Burke,L. E., &amp Wang, J. (2011, September 6). Treatment Strategies forOverweight and Obesity. Journalof Nursing Scholarship.doi: 10.1111/j.1547-5069.2011.01424.x

Burkeand Wang discuss treatment strategies, reviews, targets, lifestylechanges, standard behavior therapy, bariatric surgery andpharmacotherapy. Standard behavior therapy includes behavior therapy,physical activity and diet component. The article clarifies thesignificance of advocating lifestyle modification alongside bariatricsurgery and pharmacotherapy to receive complete benefits. I found thearticle beneficial to my research because it highlights theincreasing numbers of obesity and the role of health care experts intackling the issue.

Gomez,G. L. (2012, October 19). When did obesity become an issue? NaturalNews. Retrieved November, 6, 2012 fromhttp://www.naturalnews.com/037596_obesity_statistics_junk_f ood.html

Thearticle locates the sources of obesity. Gomez argues that obesity hasdoubled and tripled in adults and children respectively. He blamesaltered eating habits and sedentary lifestyles for the increasedrates of obesity. He also blames huge food portions, desk jobs andthe excessive use of electronic devices, such as TVs, game systemsand computers as well. According to him, fast food joints providezero health options for people. However the article was crucial formy research since it revealed the sources of obesity and the adverseimpacts of technology and people’s refusal to embrace outsideactivities.

Hawkes,C. &amp Ruel, M. (2011). ValueChains for Nutrition.IFPRI 2020 Conference Paper 4. Washington, DC: International FoodPolicy Research Institute.

Theauthors write a literature summary on value chains and offer casestudies to demonstrate the perception of using value chain to improvenutrition. They explain value chains, diverse uses of value chainanalysis and how value chain strategies could improve the demand andsupply of nutritious foods. They also present the pros and cons ofemploying a value chain approach. They also use eight case studies toexplain the value chain concept.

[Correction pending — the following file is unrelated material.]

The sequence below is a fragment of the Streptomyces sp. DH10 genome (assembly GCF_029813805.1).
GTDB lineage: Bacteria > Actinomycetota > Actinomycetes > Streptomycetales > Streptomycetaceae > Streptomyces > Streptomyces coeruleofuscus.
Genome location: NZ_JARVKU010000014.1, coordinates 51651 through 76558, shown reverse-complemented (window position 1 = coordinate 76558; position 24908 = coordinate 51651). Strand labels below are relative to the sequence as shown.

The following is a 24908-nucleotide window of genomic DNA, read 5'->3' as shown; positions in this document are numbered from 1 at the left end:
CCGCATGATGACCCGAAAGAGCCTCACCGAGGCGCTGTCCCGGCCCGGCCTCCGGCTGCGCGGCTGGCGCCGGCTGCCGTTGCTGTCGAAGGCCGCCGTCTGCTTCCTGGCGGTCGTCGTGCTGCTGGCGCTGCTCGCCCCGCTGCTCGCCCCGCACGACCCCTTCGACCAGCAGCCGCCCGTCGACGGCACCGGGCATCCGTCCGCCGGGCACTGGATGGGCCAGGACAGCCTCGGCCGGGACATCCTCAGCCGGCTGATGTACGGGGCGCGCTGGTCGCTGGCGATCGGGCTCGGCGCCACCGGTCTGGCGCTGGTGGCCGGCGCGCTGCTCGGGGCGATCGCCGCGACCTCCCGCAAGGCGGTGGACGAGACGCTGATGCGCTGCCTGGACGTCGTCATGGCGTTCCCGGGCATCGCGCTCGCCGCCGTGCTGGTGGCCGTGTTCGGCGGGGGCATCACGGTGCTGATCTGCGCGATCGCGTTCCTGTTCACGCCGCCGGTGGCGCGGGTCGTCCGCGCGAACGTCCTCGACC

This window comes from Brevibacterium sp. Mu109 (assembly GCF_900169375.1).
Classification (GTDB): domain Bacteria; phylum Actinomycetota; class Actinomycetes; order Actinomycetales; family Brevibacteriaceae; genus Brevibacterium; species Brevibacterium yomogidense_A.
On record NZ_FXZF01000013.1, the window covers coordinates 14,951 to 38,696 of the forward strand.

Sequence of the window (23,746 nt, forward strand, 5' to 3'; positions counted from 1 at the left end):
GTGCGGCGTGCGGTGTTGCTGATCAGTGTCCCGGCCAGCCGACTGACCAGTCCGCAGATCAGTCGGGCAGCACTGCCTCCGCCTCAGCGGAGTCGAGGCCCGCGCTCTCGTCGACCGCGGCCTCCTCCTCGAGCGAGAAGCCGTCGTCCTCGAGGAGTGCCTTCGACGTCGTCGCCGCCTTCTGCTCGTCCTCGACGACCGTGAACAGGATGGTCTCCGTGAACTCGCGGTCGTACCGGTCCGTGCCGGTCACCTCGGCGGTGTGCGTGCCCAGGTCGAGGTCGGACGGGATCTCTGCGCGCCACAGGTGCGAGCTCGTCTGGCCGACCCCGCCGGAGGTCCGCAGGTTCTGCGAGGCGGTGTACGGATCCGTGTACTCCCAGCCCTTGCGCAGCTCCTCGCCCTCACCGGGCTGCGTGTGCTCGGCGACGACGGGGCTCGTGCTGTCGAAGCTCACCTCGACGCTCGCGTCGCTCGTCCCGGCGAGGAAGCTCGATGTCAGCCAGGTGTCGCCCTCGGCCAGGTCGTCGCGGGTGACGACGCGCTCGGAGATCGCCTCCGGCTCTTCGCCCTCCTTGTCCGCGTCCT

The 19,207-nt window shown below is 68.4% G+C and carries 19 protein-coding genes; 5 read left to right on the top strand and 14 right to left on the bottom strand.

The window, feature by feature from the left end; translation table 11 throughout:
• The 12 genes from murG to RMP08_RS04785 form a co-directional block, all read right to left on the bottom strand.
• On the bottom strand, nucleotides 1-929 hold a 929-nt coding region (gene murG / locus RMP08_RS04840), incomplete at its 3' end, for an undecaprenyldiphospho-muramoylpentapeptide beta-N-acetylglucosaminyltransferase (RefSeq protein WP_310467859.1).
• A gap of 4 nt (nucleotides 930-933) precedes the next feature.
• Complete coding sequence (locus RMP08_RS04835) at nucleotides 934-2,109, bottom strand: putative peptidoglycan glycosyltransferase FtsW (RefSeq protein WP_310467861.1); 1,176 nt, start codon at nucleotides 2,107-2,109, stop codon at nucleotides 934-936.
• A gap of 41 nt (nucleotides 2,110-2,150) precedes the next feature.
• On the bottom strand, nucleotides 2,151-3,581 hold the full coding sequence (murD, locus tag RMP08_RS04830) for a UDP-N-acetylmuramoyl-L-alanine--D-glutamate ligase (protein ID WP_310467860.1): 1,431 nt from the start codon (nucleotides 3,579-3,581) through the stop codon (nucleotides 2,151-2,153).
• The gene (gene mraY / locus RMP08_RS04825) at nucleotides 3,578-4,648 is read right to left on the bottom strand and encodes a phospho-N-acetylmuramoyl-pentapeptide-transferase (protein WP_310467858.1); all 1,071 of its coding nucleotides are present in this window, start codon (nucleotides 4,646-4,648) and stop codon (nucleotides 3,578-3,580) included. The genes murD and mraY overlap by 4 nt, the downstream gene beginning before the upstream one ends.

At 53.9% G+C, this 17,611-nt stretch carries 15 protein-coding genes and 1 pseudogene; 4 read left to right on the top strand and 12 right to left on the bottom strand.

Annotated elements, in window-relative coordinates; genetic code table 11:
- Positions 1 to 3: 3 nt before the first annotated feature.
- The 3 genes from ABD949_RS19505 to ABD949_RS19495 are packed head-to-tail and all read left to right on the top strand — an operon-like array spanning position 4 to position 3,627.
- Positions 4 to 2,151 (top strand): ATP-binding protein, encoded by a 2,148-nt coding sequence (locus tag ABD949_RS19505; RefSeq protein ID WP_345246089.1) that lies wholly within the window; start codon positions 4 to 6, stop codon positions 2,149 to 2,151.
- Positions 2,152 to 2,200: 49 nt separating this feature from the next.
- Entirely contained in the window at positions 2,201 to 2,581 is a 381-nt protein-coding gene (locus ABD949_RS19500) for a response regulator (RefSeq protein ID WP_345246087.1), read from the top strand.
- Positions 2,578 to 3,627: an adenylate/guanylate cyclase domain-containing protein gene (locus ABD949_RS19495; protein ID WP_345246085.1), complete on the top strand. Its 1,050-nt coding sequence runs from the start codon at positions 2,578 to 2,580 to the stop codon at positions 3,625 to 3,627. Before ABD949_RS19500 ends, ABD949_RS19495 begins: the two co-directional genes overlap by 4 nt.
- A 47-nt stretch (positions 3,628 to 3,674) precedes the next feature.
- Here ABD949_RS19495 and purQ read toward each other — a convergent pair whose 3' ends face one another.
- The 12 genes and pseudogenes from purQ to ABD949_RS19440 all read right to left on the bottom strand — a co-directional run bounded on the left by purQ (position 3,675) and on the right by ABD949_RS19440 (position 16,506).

Masset,E., Haddad, L., Cornelius, A. &amp Isaza-Castro, J. (2012).Effectiveness of Agricultural Interventions that Aim to ImproveNutritional Status of Children: Systematic Review. BMJ2012 344: d8222.

Theauthors conduct a systematic analysis to recognize studies thatassess the impacts of agricultural interventions includingbiofortification and gardening on the nutritional status of kids indeveloping nations. They used 23 studies. One limitation of the studywas that the authors found most study designs to be faulty, hencemaking it challenging to determine the success or lack thereof of theinterventions.

Strom,S. (2011, July 26). McDonald’s Alters Happy Meals and ShrinksFries. TheNew York Times.Retrieved fromhttp://prescriptions.blogs.nytimes.com/2011/07/26/mcdonalds-alters-happy-meals-shrinks-fries/?ref=weight

Thisarticle discusses McDonald’s response to anti-obesity campaigns,such as reducing fries and adding fruits on their menu. The hotelchain set an objective to cut back calories by 20 percent. Thearticle was crucial in my study as it showed the effectiveness ofanti-obesity campaigns.

Sun,L. H. (2011). Adult obesity rates expand in 16 states D.C. weighs inas second-slimmest. TheWashington Post.Section A, Pg. A16. Retrieved fromhttp://0-www.lexisnexis.com.lib.utep.edu/hottopics/lnacademic/